Cracks in the Pavement

by Sandra Simpson

They realised, you see, that I’m a noticing kind of person – Miss Jane Marple

How many are we, do you think? The sort of people who notice particular moments as they tick by in a day – the sound of rain under tyres, the feel of sun-warmed brick under your hand, the taste of canteen tea, the colour of a stranger’s eyes as you pass in the street, the smell from a doorway…

Newcomers to haiku may think they’re up against it if they live in an urban environment, that their country cousins somehow have a greater advantage when it comes to inspirational moments. However, moments are here, there and everywhere in the canyons of the city – if we can develop our talent for noticing them.

The exemplar haiku included here have all been published in the 21st century and are implicitly about man-made environments. In my reading to select poems, it was obvious that many haiku have ‘indeterminate’ settings. That is, the moment could be taking place in a rural or urban context. I have not, however, included haiku about the environmental and human degradations of a city as my hope was to focus on the small, everyday interests of urban life.

taxi horn
a cat-shadow leaps
into its echo

D W Brydon1

summer rain
I bring some
into the bank

paul m2

the wrong way
up the one-way street

sunrise

John Rowlands3

The impact of Covid-19 and its consequent restrictions on human movement was a personal challenge when it came to writing haiku, as I’m sure it has been for many others in countries with greater restrictions than New Zealand has so far experienced. Instead of the many peaceful hours I thought I would have for my artform during the first lockdown in 2020, I instead found myself at a computer for most of each day, creating and facilitating (unexpected) content for my primary employer, and replying to the many emails that started to arrive, both work and personal.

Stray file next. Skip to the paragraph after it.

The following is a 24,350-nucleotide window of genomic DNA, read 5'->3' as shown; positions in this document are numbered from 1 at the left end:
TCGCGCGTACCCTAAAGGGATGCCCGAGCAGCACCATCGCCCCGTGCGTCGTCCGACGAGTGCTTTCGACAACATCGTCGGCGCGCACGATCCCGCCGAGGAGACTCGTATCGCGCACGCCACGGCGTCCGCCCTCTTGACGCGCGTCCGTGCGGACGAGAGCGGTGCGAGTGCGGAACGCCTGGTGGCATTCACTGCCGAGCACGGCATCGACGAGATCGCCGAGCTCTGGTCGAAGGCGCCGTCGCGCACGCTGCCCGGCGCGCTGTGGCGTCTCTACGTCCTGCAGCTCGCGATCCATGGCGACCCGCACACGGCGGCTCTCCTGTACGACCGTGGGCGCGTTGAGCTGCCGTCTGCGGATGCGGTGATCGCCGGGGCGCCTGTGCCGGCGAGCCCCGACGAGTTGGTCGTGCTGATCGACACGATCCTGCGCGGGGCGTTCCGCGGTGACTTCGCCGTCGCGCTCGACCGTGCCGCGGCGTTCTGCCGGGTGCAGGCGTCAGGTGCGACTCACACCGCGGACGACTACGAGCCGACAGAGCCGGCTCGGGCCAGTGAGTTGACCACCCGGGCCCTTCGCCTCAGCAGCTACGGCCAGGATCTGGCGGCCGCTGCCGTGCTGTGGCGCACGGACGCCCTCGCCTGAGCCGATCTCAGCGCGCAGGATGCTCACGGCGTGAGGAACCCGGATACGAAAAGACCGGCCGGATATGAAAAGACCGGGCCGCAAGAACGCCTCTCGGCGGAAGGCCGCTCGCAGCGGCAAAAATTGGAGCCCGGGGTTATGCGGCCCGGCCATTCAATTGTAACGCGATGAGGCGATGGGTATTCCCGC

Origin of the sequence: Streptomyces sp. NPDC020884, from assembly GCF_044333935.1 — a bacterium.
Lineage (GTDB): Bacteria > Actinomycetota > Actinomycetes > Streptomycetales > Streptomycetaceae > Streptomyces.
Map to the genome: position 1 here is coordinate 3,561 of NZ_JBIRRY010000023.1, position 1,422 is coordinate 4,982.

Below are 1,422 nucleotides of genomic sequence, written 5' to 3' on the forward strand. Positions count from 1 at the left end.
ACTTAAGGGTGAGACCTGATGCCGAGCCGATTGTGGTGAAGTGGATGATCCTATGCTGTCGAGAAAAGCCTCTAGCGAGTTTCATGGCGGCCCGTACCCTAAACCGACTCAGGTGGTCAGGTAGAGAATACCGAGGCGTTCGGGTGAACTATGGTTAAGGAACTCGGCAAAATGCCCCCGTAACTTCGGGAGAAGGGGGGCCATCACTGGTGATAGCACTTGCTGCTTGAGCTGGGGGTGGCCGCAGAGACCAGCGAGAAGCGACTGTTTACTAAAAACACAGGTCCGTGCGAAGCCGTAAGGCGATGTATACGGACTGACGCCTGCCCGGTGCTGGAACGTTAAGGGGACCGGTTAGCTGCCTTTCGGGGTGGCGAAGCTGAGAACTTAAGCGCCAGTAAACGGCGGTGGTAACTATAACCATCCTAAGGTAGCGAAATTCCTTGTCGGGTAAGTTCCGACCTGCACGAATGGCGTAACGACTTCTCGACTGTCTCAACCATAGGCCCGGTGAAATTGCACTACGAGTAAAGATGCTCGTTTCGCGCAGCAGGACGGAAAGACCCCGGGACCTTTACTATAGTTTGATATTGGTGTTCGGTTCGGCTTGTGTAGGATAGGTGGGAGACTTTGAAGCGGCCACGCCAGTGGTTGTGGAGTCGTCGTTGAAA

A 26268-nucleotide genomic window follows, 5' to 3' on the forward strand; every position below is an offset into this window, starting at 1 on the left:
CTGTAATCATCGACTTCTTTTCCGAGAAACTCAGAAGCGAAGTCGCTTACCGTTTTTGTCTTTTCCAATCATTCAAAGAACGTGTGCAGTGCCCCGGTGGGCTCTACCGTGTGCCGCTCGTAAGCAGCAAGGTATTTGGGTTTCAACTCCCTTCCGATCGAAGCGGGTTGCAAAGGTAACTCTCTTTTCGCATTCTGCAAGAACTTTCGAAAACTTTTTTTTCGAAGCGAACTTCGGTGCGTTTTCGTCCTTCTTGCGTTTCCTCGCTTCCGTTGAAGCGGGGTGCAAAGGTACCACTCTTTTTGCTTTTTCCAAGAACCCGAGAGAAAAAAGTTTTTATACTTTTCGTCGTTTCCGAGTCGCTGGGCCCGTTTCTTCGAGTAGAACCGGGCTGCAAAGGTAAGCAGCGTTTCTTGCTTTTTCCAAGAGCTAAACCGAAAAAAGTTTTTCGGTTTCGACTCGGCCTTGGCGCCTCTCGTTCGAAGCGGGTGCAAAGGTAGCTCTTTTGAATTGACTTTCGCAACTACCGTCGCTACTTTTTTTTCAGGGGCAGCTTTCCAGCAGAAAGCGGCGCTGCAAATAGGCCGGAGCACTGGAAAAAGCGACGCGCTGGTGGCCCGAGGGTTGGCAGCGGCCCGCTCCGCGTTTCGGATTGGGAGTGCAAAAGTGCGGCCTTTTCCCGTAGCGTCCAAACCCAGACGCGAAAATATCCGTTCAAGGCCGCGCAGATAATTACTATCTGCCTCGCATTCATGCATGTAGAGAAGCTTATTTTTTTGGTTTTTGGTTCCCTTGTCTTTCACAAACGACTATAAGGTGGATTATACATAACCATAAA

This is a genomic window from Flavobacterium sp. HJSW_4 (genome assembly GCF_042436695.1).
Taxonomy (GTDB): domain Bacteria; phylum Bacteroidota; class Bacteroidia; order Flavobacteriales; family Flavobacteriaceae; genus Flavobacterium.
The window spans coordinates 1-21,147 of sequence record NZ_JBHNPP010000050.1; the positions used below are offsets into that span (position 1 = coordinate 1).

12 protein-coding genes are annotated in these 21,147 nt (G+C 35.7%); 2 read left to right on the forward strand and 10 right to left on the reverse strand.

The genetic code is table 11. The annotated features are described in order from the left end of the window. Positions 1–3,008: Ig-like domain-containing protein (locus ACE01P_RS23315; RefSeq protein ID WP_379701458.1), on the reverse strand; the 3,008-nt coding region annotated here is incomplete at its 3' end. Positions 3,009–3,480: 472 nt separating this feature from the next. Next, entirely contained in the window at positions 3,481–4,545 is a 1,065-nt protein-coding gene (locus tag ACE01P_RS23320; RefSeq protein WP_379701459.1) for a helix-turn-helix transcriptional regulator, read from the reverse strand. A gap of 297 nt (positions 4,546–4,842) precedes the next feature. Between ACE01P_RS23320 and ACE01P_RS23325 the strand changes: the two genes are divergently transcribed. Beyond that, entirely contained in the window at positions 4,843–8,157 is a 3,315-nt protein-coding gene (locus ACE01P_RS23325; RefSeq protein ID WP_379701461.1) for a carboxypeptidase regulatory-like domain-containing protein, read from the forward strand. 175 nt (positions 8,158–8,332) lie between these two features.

Some days during that lockdown (March-mid-May 2020) I could feel my thoughts ping-ponging off the walls of my home, as well as around the inside of my head. As the route of my daily walk became commonplace I could feel my mind, and all of my senses, beginning to slide over the scenery. Sometimes on my return, I wondered what I had seen besides the cracks in the pavement.

a crack
in the pavement
yellow freesias

Owen Bullock4

My haiku practice has always included delving into memory to find topics and content for poems, and fortunately I have been a ‘noticing’ sort of child/adult so this was one way of kick-starting some writing during 2020. Mentally tucking away sensations and moments over the years has been as natural to me as breathing, long before I had ever heard the word ‘haiku’.

Sometimes past and present collide in surprising ways as when I discovered the ‘Santa’s Cave’ of my childhood (and my father’s childhood) had been resurrected in a museum. Heading in roughly that direction for a family event at the end of 2020, we made, okay, a rather large detour to visit the exhibit which comes out for Christmas, resulting in a lot of delight and memory surges for me, and amused bemusement for my husband. The Cave, which features several mechanical toys, started enthralling children more than 100 years ago and the young attendant said many people had memories triggered by their visit and she loved hearing about them.

santa cave
the mechanical monkey band
of my childhood

Sandra Simpson5

As a child growing up on a farm, the visit to Santa’s Cave was made all the more memorable because it involved going to town, a place that seemed to my young self to be somewhere special – so many goods on display in so many shops, so many vehicles in the street, so many people … The fact that my parents dressed themselves and us up for these forays underlined that ‘town’ was very definitely different.

Since going to boarding school at the age of 13 – apart from one brief interlude – all of the rest of my life so far has been lived in towns and cities, both in New Zealand and overseas. And the magic of discovering a new town or city has never worn off.

each streetlight
with its own rain –
click of mah-jong tiles